Speaking of Miles, this was a pretty solid performance. He has some great scenes as a killer, and even better ones sitting in an ice cold bath having flashbacks about his killing. For a brief moment, he channels his inner Van Damme, showing off his bare buttcheeks. My friend's wife wasn't as enamored with that as we'd have thought. The biggest disappointment in his performance wasn't really his fault: he doesn't speak at all until the very end, and then he speaks with a horrible Russian accent. One of Miles' great charms is his great Tennessee spiced Southern drawl. Why not give us that? I know he's supposed to be Russian, but was the movie that good that another drop in continuity would've mattered that much? Someone dropped the ball there.


Leo Rossi is the Italian That Guy who plays the cop. His imdb picture is a bit deceptive, but like every other That Guy, the moment you see him in anything, you'll know who he is. Throughout the film I'd had this feeling he'd played Corey Haim's dad in something, and found out it was in Fast Getaway. Duh! Of course! Then the question came: how did that film not turn up on my Netflix searches of both Corey Haim and Cynthia Rothrock? It's not out on DVD! Can you believe that? They just put out a two-disc special edition of that Jessica Alba stinker The Eye, but they can't put a classic like Fast Getaway out? Why not package it with part two and sell the pair for $10? Maybe put it in a Corey Haim boxed set?

Ray Sharkey is the actor who looks like myriad other actors depending on the angle you see him at. We had Paul Riser, Robert Downey Jr., Jon Stewart, and Scott Baio, just to name four. People like this make watching bad movies even better, because we don't need to think as hard to come up with jokes: we can just reference various movies the people they look like have been in. Sadly, Sharkey died in 1993 from AIDS, which he probably contracted through a dirty needle, considering he had a bad heroin and coke addiction. His imdb bio lists a bunch of episodes of TV cop shows that I must've seen, but I don't remember him in any of them. I must've thought he was someone else.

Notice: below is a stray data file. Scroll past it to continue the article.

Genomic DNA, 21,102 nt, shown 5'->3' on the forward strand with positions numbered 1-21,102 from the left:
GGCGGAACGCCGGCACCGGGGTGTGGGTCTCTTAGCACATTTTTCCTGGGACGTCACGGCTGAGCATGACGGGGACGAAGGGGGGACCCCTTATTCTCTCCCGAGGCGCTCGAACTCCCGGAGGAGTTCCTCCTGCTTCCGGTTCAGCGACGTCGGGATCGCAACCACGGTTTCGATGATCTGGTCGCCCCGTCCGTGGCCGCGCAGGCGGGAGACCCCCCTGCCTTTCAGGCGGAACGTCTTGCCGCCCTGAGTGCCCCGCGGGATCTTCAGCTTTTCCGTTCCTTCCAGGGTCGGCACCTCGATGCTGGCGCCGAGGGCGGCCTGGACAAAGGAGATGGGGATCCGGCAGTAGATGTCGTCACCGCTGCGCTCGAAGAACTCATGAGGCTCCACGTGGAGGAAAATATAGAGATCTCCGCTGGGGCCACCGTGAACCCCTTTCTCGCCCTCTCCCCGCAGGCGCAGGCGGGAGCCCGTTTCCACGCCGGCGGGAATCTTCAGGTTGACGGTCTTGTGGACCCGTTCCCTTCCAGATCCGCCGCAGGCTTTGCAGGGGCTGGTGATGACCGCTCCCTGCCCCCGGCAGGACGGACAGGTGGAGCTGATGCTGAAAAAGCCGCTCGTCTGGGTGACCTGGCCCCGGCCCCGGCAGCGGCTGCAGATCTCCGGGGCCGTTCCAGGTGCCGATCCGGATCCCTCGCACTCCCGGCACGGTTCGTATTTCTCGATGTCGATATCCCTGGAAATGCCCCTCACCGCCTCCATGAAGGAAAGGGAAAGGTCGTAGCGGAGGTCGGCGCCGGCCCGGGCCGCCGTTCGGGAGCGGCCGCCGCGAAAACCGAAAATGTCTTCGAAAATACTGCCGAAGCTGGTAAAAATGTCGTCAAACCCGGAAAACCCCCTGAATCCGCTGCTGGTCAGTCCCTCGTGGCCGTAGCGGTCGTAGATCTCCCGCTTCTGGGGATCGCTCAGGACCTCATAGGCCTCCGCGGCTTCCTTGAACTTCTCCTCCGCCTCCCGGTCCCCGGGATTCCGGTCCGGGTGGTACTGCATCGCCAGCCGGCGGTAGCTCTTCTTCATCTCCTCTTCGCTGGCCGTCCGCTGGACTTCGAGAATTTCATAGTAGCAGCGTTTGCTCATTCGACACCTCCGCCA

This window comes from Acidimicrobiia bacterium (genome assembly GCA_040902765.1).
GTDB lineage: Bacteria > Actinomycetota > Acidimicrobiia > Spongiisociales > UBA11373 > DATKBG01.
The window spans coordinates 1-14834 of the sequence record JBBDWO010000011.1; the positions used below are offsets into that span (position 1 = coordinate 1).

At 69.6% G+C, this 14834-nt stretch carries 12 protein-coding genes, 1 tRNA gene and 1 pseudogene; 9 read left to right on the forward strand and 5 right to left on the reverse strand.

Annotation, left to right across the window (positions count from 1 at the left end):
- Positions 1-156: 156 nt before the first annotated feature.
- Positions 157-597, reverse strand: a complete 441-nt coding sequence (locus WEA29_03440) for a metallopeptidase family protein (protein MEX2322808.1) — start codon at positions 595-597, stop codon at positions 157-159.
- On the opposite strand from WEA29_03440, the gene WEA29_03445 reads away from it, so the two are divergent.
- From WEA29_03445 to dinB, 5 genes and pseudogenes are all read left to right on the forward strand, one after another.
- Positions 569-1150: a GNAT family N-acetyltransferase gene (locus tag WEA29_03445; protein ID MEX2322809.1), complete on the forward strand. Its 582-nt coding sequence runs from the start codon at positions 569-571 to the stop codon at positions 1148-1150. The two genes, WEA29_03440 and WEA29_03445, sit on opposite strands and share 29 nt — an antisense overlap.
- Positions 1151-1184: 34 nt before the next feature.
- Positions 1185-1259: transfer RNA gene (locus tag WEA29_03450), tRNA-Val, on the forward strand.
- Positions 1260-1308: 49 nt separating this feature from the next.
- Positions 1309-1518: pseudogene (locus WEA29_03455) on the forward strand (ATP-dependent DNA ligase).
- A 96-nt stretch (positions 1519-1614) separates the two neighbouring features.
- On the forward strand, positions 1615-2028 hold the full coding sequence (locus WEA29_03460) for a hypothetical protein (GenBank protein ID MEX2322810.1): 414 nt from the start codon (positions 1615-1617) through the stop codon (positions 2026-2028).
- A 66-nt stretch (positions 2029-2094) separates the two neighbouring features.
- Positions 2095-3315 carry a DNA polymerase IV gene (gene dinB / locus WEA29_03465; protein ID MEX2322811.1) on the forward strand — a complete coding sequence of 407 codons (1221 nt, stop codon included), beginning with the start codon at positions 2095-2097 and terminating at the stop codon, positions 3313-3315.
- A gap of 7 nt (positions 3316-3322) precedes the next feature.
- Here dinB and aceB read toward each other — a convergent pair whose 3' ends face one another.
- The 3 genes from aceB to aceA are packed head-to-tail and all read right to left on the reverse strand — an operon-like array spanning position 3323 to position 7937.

Meg Foster plays the Italian That Guy's estranged wife. She's always struck me as the Poor Man's Kirstie Alley. In the Piper hit Immortal Combat she played the head of a corporation that made guys immortal. She was seducing them first, before someone else killed them. You probably remember her as the evil queen in Masters of the Universe, a Dolph Lundgren classic. She's also worked with Don "The Dragon" Wilson, Wings Hauser, Gary Busey, and Peter Weller (Future Kick, The Wind, Carny, and Leviathan, respectively). I haven't checked, but that might be a record for co-starring with DTVC Hall of Famers. That's probably a better thing to hang one's hat on than being the Poor Man's Kirstie Alley.

This was plenty fun to make fun of, but I'm not sure that alone is worth spending money on it for. If you've got Netflix, and you're a big Miles O'Keefe fan like I am, throw it on your queue. If not, you may want to pass. I'd grab it if you see it in a $.99 bargain bin, but I wouldn't pay much more for it than that, unless, again, you dig Miles. We'll call it the Miles Exception.